New York City Saas Lawyer
While you might know that New York City is a major player in the American tech industry, you might not know that the city is a particular hotbed for Software-as-a-Service (SaaS) startup companies. According to Bowery Capital, the growth of SaaS investment in New York has even surpassed SaaS investment in the Bay Area.
The 2004 IPO of California-based Salesforce is widely considered to be the event that brought SaaS into mainstream business culture. But since that moment, New York City SaaS startups have been making up ground on their West Coast counterparts. These days, the size of the SaaS ecosystem in New York rivals that of Silicon Valley, according to several key metrics. For example, New York has become a preferred U.S. launching pad for Europe-based SaaS companies — even over Silicon Valley — according to a Paddle report from 2021.
The New York City tech industry writ large benefits greatly from the city’s status as a center for global commerce. But this status bodes particularly well for the future of New York City SaaS startups. Given the dominance of horizontal B2B platforms like Salesforce, future growth in SaaS is likely to come from serving specific industry verticals. With the city hosting major players from so many different industries, New York’s SaaS ecosystem will be well-positioned to service different industries.
Almost two decades after the Salesforce IPO, New York has come to dominate the present and future prospects of SaaS. As such, New York City SaaS lawyers are kept busy assisting both SaaS providers and their customers.
What Is SaaS?
If you have used Salesforce or even Google Workspace, then you have used a SaaS platform. Technically speaking, it is a licensing model that allows software applications to be accessed online, typically through a subscription. The service provider hosts the software on its servers, maintains it, and typically updates it regularly. This is a different approach from previous software business models involving customers buying and installing software on a device.
Many businesses use SaaS applications as a way to quickly gain use of valuable technology without the investment and complexities associated with developing their own software or purchasing and installing proprietary software. In a typical arrangement, SaaS providers will back up their online offerings with tech support, limited data storage, and cybersecurity features. Many providers will also offer scalability and customization.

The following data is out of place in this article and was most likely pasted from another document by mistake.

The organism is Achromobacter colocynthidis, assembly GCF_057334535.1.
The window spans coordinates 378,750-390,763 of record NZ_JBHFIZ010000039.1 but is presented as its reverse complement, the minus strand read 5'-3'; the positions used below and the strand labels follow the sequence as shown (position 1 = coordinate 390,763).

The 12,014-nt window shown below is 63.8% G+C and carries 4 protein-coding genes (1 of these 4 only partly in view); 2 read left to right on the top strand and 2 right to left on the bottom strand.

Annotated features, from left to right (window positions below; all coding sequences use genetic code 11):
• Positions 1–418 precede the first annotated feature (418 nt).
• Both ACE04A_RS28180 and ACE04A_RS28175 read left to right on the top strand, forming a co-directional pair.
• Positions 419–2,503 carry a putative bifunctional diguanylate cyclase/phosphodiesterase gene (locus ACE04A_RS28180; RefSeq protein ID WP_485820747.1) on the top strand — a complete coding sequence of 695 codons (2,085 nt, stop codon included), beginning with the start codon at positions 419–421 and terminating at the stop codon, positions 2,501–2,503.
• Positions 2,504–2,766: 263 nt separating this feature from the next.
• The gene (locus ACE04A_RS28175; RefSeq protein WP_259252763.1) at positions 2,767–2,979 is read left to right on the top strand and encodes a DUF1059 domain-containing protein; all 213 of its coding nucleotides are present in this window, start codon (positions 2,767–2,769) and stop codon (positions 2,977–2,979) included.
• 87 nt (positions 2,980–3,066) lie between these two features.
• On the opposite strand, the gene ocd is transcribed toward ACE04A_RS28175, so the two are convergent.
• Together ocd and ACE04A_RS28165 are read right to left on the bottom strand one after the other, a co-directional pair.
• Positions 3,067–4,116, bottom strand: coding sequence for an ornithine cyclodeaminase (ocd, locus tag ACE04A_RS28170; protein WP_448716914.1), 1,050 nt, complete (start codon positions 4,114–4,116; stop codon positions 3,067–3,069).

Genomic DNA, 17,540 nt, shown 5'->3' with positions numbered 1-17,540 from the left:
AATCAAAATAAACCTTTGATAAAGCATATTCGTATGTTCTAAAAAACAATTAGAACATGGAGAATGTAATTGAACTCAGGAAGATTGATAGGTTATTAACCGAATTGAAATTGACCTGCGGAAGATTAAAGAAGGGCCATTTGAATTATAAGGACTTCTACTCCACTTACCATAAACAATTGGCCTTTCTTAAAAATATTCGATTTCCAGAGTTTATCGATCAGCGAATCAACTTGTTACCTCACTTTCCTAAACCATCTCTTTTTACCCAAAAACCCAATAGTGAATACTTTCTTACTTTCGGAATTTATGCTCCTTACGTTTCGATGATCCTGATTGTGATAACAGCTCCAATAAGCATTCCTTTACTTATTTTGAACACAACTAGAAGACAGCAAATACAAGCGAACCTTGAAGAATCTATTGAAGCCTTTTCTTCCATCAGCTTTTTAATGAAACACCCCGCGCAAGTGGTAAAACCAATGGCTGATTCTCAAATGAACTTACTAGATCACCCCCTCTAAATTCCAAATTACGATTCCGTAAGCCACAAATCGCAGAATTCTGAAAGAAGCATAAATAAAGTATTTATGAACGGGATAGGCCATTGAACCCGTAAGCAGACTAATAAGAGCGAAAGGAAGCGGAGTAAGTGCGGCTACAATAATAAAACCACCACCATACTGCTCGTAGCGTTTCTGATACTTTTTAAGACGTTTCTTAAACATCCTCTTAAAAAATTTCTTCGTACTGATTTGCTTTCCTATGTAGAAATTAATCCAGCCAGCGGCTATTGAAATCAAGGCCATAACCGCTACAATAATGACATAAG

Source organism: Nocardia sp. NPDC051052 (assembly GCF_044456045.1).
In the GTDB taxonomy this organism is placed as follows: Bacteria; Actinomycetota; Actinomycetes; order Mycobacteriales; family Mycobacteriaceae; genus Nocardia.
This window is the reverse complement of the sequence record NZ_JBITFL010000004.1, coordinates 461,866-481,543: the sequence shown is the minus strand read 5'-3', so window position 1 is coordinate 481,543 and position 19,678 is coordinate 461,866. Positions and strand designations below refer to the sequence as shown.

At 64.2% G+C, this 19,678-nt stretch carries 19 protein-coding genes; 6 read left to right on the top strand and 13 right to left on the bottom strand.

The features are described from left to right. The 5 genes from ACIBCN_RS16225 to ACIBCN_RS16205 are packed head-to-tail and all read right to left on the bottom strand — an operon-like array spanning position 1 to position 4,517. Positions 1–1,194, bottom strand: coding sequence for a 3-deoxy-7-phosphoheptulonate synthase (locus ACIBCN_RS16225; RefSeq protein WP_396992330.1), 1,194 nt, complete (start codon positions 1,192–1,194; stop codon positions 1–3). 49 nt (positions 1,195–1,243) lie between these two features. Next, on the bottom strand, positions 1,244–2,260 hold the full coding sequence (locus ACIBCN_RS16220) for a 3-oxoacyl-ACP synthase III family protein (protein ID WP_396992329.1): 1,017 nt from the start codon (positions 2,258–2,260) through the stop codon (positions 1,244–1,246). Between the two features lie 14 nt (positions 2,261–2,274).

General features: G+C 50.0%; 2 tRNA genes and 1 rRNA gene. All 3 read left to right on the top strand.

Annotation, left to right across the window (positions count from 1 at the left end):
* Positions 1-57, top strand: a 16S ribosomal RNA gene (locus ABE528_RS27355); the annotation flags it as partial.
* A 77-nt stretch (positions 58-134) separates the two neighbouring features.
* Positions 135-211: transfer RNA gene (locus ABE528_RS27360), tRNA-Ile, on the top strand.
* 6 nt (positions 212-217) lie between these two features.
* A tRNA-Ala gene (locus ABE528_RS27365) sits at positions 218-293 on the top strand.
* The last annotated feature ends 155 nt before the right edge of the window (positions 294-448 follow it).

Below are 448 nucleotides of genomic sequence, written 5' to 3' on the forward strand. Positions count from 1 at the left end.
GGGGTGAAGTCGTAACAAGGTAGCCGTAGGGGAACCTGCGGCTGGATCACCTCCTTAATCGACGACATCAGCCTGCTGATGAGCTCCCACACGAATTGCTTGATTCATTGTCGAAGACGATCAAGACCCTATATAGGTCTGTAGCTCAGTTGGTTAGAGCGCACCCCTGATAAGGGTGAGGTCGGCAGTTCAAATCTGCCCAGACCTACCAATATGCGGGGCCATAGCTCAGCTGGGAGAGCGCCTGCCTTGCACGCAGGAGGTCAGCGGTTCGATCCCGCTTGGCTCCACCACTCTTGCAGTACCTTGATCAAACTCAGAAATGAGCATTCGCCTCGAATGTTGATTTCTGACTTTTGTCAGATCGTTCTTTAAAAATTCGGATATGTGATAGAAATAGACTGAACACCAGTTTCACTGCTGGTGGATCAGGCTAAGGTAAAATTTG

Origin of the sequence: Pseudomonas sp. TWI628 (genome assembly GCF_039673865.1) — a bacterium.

Why Do I Need a SaaS Lawyer?
Before working with a SaaS platform, customers must agree to a contract outlining the various aspects of the services provided. Individuals looking to use a SaaS platform have very little room to negotiate and typically agree to a standard contract.
Agreeing to a SaaS contract at the corporate level can be complicated, and companies on both sides of the agreement will almost always seek legal counsel from a SaaS lawyer.
Companies that use SaaS applications do not have as much control as they would if they relied on in-house applications, as providers must operate in a way that suits their own best interests. For example, if multiple client organizations need complex tech support at the same time, a provider might be forced to prioritize support.
Users of SaaS applications also need to be concerned about future price increases, unforeseen technical issues, maintenance, and timely updates. Users also need to be concerned about the financial viability of their SaaS providers. Users are suddenly stuck without an essential application if a provider goes out of business.
For customers, there are also liability concerns related to using SaaS applications. If an organization is sharing sensitive data with its SaaS provider, it needs to be concerned about potential data breaches of the provider’s servers.
While contracts can be an issue to navigate for customers, contracts are a way for providers to secure business and revenue. That being said, entering into an agreement with a client company also contains an element of risk. Providers have to be particularly careful about not overpromising and under-delivering. With the help of SaaS lawyers, a provider should establish reasonable terms related to maintenance, tech support, data governance, and liability.
SaaS lawyers primarily focus on service-level requirements that detail the provider’s obligations related to performance and service. Customers expect providers to meet a certain threshold for “uptime” — or the percentage of time when a SaaS platform or program is guaranteed to be up and running, which is typically higher than 99 percent. Providers and new customers could negotiate the measurement period for determining uptime and the terms related to scheduled downtime for periodic maintenance.
SaaS lawyers will also negotiate terms related to a provider’s service requirements, including expectations for service hours, response times, and resolution times. Requirements might include the awarding of service credits in the event a provider cannot meet their response or resolution deadlines. Terms can also include the various media to be used for support, including online chat, phone, and email.